Dictionary of Flowers: Festuca Glauca (Blue Fescue)
Festuca Glauca (Blue Fescue) on the left. Image used under a Creative Commons licence with the kind permission of Distant Hill Gardens and Flickr
- Festuca Glauca
- Common name: blue fescue
- Family: Poaceae
- Category: perennial in USDA zones 4-8
- Height: 12”
- Width: 12”
- Blooms: ornamental grass, grown for foliage
- Growth habit: clump forming. Used as filler in container combinations
- Maintenance: easy
- Soil: average, well drained. Water regularly if grown in containers. Tolerates drought
- Garden uses: containers, front of the mixed border, groundcover, edging
- Diseases: disease resistant
- Pests: pest resistant
Beautiful blue green foliage and a nice compact growth habit makes blue fescue a popular ornamental grass to grow in the garden.
It is native to many warm regions of the Europe.
It's a fast grower that doesn't require much care to thrive.
Blue fescue has narrow, stiff blades that form neat mounds. It mixes well with other plants in the garden with similar needs.
Blue fescue prefers average soil that drains well. It tolerates rocky or sandy soil. It grows in full sun to part sun positions.
The color intensifies if planted in full sun. In most areas, it stays green during winter months. In early spring, cut blue fescue down to three or four inches and top dress with compost. It doesn't require any further fertilizing.
When it blooms, the flowers are quite insignificant and are normally removed to avoid self seeding. They appear on on stalks above the blades.
During summer months, blue fescue will have to be watered if there is no available rainfall.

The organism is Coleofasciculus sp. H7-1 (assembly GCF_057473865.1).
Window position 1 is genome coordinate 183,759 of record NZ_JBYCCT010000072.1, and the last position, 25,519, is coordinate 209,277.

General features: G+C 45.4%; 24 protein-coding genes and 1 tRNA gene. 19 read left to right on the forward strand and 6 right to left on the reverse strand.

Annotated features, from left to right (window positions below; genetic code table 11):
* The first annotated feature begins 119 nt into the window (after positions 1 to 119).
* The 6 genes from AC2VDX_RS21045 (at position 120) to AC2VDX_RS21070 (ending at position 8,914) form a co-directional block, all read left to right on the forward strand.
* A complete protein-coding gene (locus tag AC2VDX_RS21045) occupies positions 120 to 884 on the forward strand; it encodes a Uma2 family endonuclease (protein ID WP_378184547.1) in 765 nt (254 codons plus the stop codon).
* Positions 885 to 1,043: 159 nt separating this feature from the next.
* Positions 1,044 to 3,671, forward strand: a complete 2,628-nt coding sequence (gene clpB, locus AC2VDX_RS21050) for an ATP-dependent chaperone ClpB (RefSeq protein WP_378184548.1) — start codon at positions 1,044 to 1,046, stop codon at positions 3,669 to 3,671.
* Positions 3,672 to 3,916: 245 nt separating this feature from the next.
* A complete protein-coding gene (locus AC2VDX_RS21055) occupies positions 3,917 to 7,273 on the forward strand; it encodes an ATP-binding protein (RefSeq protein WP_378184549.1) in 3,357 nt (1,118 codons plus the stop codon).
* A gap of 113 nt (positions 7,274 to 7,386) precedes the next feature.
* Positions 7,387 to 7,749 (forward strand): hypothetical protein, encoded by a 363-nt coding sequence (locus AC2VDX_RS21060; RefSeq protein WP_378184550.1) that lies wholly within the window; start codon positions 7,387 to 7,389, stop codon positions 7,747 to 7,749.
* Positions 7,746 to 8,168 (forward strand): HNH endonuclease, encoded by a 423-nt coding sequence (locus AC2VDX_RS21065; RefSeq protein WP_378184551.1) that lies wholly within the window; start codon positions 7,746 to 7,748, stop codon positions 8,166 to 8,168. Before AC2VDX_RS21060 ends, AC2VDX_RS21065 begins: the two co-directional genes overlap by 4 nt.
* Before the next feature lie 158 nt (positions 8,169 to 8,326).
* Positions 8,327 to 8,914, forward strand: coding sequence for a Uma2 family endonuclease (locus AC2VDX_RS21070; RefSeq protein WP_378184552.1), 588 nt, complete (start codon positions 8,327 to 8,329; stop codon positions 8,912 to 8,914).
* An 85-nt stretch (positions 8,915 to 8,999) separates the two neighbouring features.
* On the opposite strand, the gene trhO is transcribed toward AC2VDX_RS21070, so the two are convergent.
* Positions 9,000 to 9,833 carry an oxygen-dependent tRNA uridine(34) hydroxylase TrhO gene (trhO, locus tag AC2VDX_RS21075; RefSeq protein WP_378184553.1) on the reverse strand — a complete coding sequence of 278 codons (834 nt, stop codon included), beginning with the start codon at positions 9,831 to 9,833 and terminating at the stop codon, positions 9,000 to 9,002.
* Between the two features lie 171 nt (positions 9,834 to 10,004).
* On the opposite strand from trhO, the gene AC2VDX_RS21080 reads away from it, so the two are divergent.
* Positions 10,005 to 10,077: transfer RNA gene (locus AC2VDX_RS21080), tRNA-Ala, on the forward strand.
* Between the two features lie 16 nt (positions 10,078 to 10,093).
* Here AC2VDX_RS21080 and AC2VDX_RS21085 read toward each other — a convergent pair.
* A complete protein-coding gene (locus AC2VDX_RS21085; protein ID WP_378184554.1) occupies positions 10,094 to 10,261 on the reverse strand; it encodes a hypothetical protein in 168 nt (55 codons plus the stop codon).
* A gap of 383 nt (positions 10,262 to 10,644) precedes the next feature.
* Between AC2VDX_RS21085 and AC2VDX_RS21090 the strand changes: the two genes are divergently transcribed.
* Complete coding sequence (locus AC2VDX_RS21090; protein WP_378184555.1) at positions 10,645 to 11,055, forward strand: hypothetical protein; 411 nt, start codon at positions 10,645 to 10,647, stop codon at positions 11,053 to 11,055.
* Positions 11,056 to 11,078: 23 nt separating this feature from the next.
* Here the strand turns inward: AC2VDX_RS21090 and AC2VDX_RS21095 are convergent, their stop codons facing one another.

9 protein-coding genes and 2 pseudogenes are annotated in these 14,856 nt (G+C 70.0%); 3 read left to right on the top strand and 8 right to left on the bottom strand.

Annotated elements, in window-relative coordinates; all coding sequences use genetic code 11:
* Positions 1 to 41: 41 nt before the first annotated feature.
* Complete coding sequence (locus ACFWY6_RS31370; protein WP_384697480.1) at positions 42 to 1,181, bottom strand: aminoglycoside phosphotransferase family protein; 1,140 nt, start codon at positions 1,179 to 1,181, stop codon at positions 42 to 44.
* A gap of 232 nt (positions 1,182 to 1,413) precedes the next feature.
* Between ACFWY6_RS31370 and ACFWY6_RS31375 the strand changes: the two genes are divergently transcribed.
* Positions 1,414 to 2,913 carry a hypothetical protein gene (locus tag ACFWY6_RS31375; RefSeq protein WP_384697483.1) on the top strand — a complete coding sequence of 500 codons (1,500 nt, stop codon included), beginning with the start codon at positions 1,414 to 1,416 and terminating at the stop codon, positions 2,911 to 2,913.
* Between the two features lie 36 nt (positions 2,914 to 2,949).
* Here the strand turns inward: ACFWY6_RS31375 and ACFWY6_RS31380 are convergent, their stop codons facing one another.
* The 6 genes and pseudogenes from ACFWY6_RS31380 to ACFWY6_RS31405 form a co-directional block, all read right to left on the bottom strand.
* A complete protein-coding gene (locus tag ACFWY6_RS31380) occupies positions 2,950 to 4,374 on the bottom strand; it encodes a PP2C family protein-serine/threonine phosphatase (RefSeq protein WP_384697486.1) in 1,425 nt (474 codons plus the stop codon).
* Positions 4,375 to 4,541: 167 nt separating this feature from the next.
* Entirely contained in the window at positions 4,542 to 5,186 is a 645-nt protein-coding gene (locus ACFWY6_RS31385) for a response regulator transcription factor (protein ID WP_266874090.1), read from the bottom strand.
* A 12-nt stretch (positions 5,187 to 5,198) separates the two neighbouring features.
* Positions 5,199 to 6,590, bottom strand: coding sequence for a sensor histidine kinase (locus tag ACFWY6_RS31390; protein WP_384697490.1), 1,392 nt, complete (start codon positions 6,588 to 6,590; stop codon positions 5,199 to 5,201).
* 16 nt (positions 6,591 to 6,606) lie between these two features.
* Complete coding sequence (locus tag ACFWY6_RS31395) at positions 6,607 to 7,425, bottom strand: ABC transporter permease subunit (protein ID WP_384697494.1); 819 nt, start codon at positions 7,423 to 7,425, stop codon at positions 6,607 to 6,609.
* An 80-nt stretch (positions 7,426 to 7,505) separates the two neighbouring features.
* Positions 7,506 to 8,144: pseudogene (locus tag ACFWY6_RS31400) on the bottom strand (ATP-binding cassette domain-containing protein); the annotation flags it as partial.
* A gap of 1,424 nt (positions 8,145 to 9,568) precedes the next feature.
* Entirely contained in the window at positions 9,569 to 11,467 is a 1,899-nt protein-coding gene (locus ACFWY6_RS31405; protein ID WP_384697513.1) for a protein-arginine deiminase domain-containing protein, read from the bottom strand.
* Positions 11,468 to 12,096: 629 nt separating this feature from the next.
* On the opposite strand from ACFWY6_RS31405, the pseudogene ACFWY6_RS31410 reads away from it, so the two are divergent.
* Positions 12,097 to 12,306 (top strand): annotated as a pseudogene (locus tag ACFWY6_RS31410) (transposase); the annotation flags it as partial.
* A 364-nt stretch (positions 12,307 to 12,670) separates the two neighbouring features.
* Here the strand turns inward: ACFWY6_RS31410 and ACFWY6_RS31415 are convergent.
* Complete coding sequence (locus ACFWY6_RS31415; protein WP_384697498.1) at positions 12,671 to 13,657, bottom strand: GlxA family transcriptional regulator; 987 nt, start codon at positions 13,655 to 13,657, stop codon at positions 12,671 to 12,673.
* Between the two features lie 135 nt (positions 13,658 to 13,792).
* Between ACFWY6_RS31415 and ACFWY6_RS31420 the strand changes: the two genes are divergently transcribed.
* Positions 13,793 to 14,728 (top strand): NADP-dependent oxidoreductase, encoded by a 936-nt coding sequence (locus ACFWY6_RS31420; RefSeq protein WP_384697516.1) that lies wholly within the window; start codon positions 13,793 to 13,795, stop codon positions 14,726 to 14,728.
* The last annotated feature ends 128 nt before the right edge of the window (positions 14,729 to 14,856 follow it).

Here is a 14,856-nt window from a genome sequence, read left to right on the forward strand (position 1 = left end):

Division is needed every three to four years in spring, as the mounds tend to start dying in the center. Dig out the entire clump and cut in quarters, removing center section. Replant divisions either in pots or straight on the ground.
Blue Fescue running wild. Image used under a Creative Commons licence with the kind permission of Jennifer de Graaf and Flickr
Festuca can be purchased in nurseries. It can also be easily grown from seed indoors or outdoors.
If sowing indoors, plant in moist starting mix or peat pellets in early spring. Kept at 70F, it germinates in two weeks. The seedlings need to be thinned and potted up until they are ready to go in their permanent spot outdoors.
If sowing outdoors, plant seed on raked soil about one quarter inch deep after danger or frost has passed. Germination is slower when planting outdoors. It can also be winter sown in late winter or early spring.
Morning dew on Fescue. Image used under a Creative Commons licence with the kind permission of Klaxton Photo and Flickr
Though not prone to disease or pest problems, rabbits love blue fescue.
- Festuca glauca 'Elijah Blue' - dwarf variety, six to ten inches tall
- Festuca glauca 'Boulder Blue' - grows to about a foot, excellent steely blue color
- Festuca glauca 'Golden Toupee' - a bright yellow green variety, turns greener in summer. Grows up to twenty inches
- Festuca glauca 'Sea Urchin' - dwarf variety, up to eight inches. Compact, lovely blue green
- Festuca glauca 'Festina' - blue green blades remain evergreen during winter. Eighteen inches tall, dense mounds
Close-up of Festuca Glauca. Image used under a Creative Commons licence with the kind permission of Daryl Mitchell and Flickr
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